Friday, April 17, 2009

About That Torture Thing

Here we go -- startin' the day off with a bang and a stuffy nose!

Making the morning rounds, I stopped by the New York Times to see if they had a comprehensive report on the torture memos released yesterday.  They do:

Together, the four memos give an extraordinarily detailed account of the C.I.A.’s methods and the Justice Department’s long struggle, in the face of graphic descriptions of brutal tactics, to square them with international and domestic law. Passages describing forced nudity, the slamming of detainees into walls, prolonged sleep deprivation and the dousing of detainees with water as cold as 41 degrees alternate with elaborate legal arguments concerning the international Convention Against Torture.
The end of the report goes like this:

But Dennis C. Blair, the director of national intelligence, cautioned that the memos were written at a time when C.I.A. officers were frantically working to prevent a repeat of the Sept. 11, 2001, attacks.

“Those methods, read on a bright, sunny, safe day in April 2009, appear graphic and disturbing,” said Mr. Blair in a written statement. “But we will absolutely defend those who relied on these memos.”

First, it should be noted that the NYT has come forward and called it what it is - torture.  It is important for the mainstream media to call it none other than torture as defined by international law and basic human law.

Mr. Blair's defense of those that relied on the memos is not unwarranted, but I do believe that the people that provided the legal defense for torture ought to be put on trial immediately.  There also needs to be an investigation of epic proportions to determine whether there were back channels used to discuss torture in ways that might show someone acted in bad faith.  I don't want a witch hunt, I just want justice to be served.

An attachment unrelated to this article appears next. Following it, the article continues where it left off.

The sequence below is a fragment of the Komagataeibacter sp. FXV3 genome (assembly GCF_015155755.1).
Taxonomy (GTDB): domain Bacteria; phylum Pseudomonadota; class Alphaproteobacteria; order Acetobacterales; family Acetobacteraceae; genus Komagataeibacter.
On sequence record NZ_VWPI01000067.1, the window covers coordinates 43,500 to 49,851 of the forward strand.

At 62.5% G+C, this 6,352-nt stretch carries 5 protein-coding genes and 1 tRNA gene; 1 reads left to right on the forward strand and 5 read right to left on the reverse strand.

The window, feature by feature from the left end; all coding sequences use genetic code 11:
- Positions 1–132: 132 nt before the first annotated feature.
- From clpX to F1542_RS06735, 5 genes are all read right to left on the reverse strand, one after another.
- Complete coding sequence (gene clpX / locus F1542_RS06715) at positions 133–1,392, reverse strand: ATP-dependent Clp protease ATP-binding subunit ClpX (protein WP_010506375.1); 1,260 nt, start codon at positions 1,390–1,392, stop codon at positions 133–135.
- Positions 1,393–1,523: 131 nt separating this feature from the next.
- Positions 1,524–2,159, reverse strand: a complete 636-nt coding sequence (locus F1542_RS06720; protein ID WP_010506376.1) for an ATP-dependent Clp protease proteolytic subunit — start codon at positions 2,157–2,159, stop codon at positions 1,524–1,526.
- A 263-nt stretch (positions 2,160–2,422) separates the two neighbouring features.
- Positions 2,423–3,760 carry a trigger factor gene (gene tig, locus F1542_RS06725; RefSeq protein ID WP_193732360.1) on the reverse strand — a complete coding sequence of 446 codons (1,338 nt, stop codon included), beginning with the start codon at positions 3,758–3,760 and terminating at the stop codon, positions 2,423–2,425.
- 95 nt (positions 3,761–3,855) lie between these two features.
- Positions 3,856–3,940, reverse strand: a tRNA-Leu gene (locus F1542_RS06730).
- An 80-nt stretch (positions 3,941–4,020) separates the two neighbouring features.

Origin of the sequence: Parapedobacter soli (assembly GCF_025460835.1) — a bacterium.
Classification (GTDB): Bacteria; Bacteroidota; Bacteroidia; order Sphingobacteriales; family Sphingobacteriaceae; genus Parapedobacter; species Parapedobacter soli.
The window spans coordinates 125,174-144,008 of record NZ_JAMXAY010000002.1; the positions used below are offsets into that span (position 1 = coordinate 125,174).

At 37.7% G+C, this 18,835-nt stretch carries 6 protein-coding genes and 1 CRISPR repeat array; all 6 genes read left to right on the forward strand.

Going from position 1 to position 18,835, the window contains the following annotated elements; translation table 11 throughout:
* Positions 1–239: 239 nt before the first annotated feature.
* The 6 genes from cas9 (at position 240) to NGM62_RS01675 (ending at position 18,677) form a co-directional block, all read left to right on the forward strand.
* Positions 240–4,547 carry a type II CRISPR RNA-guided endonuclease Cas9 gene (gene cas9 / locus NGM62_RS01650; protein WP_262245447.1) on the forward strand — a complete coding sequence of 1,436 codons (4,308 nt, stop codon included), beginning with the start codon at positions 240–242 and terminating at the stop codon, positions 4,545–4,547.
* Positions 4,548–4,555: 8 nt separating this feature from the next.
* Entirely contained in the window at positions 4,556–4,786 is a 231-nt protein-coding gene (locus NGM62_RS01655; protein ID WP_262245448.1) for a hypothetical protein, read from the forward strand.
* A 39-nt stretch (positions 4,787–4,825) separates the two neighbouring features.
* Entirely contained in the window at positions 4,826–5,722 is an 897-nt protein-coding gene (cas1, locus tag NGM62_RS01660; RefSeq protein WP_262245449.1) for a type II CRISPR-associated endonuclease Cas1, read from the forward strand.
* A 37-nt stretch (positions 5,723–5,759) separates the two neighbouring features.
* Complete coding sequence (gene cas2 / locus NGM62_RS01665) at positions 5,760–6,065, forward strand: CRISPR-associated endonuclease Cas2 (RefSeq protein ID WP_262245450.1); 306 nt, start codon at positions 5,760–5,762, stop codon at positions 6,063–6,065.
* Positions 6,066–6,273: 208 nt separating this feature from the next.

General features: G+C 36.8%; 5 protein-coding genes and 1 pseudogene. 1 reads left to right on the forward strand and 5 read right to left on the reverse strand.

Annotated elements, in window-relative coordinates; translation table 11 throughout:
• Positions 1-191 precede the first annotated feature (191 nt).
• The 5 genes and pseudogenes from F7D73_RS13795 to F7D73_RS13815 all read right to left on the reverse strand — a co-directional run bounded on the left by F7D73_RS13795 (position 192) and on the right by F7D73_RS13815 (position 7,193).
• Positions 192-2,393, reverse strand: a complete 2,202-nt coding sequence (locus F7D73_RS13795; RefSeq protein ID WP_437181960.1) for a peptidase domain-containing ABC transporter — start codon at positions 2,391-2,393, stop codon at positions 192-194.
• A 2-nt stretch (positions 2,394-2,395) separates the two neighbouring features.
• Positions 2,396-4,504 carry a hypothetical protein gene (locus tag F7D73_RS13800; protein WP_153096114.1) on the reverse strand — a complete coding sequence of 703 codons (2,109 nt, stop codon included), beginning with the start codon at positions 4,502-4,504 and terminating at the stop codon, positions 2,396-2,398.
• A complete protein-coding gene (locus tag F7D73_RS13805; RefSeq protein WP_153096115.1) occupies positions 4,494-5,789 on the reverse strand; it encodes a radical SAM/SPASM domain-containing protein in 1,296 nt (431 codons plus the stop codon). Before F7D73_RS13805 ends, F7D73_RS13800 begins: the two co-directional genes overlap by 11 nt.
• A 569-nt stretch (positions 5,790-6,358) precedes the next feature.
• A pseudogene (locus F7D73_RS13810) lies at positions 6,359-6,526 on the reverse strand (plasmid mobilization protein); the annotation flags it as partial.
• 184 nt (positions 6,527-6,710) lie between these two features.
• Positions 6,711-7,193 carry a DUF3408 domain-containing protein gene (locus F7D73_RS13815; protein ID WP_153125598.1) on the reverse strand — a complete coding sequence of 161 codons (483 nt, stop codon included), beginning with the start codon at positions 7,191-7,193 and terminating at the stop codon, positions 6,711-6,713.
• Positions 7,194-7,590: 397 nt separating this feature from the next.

It should be noted also that Mr. Blair attempts to use the fear of the time as a defense of these heinous acts, giving cover for the blatant abandonment of our values and principles.  We hear of the sunshine patriot in Thomas Paine's work, but what of the sunshine human?  Is it only appropriate to adhere to one's principles when it is easy?  Even as someone that adheres to the creed, "Whatever works is whatever's best," there are moral boundaries that our society and culture have set up for good reason.  Debasing the humanity of another person to achieve an end is never justified.  Even if one could begin to consider the possibility that it might be, pragmatism is thrown out the window in favor of pure sadism and evil, because torture does not work.

I think it's about time that the public act on this.  Silence is no longer an option.  In fact, the longer the public pretends like this didn't happen or just ignores the consequences, the graver the results will be for our society.  This is a blight on our history that recalls the Trail of Tears and the Japanese internment camps when viewing from the perspective that, radically, humanity is worth preserving.

We must challenge our representatives in Congress, challenge the president, and challenge our fellow citizens who don't have the political will or stomach to act alone.  It is the people that must put justice where it belongs, and put those that have acted against it where they belong - behind bars.  Indeed, if this is the land of the free and home of the brave, then let us be free enough to recognize injustice when it occurs and brave enough to do something about it.

(EDIT - Andrew Sullivan posted an amazing piece that just screams the truth.)

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